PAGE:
So I went back to visit friends and drink away a few sorrows and feel a little better about myself by spending time in a place I figured was beneath me but, in fact, was always exactly where I belonged.
When I walked back in to Charley B’s on that first return trip, I was stunned. They’d fixed the place up. Sure, the moose was still there, but they’d invested some money in new tables and bar stools and cleaned and polished and, while I wouldn’t have recommended eating off the floor, I think you probably could’ve at least done it without catching a flesh-eating bacteria.
It was fitting, I guess. I was a different person now, too. I just expected when I returned, I’d get that same feeling — maybe arrogance, but at least some sense of self worth by spending a little time in a place where I knew I could do better. But that’s now how it looked. The bar got better, and I was barely treading water. This awful dive bar had made more progress in a year than I had.
But I was at Charley B’s, so I drank. I drank and drank and then I had to pee. I walked into the men’s room, where a new stall had a working door and none of the sinks were dripping brownish liquid and no vomit was on the floor. And then I saw it. There, in between two urinals, was a hole in the wall.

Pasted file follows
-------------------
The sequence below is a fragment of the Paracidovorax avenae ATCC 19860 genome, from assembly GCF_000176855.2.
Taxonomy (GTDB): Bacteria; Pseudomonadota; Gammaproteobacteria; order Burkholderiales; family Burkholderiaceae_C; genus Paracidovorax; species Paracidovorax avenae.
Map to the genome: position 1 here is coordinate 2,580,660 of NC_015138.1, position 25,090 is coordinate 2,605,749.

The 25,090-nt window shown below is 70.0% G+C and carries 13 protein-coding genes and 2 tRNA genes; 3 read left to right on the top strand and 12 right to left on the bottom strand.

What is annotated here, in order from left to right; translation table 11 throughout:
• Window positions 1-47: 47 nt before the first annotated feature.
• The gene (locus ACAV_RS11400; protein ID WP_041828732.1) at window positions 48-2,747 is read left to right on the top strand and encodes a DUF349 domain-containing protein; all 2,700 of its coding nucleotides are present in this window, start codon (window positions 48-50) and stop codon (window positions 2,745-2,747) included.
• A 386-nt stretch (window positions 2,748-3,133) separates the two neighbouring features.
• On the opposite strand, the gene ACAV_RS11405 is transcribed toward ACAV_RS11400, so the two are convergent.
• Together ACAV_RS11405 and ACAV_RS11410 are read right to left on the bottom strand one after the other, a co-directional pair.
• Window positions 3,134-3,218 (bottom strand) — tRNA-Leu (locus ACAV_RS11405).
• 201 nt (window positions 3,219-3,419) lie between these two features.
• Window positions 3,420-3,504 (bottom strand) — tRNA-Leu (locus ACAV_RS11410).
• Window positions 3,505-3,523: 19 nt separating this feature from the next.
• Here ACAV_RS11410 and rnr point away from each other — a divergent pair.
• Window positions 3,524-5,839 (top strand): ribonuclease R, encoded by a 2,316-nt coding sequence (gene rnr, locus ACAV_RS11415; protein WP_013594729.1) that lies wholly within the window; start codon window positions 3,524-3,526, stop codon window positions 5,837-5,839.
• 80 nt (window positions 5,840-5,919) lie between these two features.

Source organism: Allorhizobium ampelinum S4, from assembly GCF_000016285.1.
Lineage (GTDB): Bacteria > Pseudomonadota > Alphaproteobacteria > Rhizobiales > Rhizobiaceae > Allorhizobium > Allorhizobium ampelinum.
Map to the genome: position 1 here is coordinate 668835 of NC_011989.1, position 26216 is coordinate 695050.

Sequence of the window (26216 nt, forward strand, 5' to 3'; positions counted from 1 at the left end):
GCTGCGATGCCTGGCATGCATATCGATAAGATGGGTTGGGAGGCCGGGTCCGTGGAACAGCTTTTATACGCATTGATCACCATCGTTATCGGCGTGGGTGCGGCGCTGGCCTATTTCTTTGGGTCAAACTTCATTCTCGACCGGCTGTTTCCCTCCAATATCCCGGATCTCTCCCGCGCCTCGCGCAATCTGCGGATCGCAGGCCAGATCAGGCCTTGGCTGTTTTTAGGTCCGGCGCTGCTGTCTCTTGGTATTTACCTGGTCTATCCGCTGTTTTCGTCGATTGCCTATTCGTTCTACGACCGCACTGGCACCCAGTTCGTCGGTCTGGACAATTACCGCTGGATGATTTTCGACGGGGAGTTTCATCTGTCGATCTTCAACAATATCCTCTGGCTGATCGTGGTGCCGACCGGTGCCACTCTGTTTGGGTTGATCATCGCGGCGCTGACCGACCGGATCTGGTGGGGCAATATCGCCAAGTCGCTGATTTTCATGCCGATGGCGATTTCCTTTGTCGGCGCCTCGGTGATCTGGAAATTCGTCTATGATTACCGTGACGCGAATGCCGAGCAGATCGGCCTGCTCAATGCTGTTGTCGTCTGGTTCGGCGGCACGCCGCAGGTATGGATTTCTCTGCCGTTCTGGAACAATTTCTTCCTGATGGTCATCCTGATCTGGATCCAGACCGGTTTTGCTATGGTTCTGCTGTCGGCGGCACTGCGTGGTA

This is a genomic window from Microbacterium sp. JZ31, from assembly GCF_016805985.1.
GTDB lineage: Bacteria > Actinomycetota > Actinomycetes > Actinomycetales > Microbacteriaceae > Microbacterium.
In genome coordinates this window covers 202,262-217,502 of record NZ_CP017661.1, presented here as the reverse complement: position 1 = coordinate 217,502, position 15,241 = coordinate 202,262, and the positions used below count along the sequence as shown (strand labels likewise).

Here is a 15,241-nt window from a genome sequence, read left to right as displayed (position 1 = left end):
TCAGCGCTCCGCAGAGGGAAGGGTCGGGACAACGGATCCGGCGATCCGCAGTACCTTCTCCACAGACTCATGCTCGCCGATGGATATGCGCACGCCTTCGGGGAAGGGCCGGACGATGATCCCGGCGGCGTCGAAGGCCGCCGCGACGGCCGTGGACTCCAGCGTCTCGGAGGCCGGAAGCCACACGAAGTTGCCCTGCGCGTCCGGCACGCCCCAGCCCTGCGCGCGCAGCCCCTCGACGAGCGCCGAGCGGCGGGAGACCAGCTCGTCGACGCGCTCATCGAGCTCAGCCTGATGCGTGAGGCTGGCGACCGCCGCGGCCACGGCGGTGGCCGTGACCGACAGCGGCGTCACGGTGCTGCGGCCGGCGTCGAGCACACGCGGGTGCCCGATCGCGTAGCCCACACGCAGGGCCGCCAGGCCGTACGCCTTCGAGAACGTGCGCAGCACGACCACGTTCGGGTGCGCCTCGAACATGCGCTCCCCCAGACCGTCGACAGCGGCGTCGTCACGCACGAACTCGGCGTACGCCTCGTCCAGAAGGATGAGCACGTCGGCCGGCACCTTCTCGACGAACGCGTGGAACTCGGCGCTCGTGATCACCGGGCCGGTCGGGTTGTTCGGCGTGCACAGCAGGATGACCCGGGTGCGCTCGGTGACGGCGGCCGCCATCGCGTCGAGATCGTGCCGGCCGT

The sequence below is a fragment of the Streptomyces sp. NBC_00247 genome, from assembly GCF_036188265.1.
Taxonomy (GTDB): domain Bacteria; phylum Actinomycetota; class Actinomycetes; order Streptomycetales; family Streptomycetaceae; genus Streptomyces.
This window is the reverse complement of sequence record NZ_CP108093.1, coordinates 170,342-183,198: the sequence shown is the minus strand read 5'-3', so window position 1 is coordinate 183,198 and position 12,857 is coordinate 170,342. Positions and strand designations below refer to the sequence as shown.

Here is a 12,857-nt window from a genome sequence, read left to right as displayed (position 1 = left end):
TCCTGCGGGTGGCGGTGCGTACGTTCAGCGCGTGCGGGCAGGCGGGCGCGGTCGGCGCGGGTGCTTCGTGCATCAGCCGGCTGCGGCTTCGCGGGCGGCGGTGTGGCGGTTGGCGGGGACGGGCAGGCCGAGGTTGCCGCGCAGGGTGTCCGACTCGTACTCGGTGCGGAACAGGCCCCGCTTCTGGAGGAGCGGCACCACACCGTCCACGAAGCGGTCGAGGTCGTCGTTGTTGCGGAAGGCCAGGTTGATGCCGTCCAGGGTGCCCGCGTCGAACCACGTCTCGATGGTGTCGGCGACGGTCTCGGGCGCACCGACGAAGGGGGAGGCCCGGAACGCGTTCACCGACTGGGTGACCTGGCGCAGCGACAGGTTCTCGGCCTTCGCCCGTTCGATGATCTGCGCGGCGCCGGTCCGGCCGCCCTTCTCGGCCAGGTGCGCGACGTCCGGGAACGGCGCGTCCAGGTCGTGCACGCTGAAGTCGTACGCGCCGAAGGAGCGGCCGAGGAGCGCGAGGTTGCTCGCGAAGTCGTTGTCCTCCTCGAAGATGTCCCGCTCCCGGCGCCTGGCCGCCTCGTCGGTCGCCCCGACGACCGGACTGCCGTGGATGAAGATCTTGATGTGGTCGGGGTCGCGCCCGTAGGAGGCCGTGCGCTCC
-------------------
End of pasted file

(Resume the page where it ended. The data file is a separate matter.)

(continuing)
I was elated. I took my spot at one of the functional urinals and I beamed. Sure, there was a fresh coat of paint on the walls, but this was still my place. They’d kept it that way, maybe just for me. This place was a dive, and it was happy that way. They could add a little window dressing when they had to, but if Charley B’s was OK with its scars and its flaws and its limitations, hell, so was I.
I left the bathroom and ran to the bar to find Frankie, the proprietor of the place.
“Frankie!” I yelled. “What a nice touch! You cleaned up the whole place, but left the urinal missing for old time’s sake! I love it!”
Franky looked confused.
“No, man,” he said. “We replaced the urinal. Somebody just got drunk and ripped it out of the wall again last week.”
And that’s why we love old bars. They stay the same so we can measure how far we’ve come.
7.) So long, salt and vinegar: how crisp flavours went from simple to sensational by Amelia Tait in The Guardian
Sucker for food stories.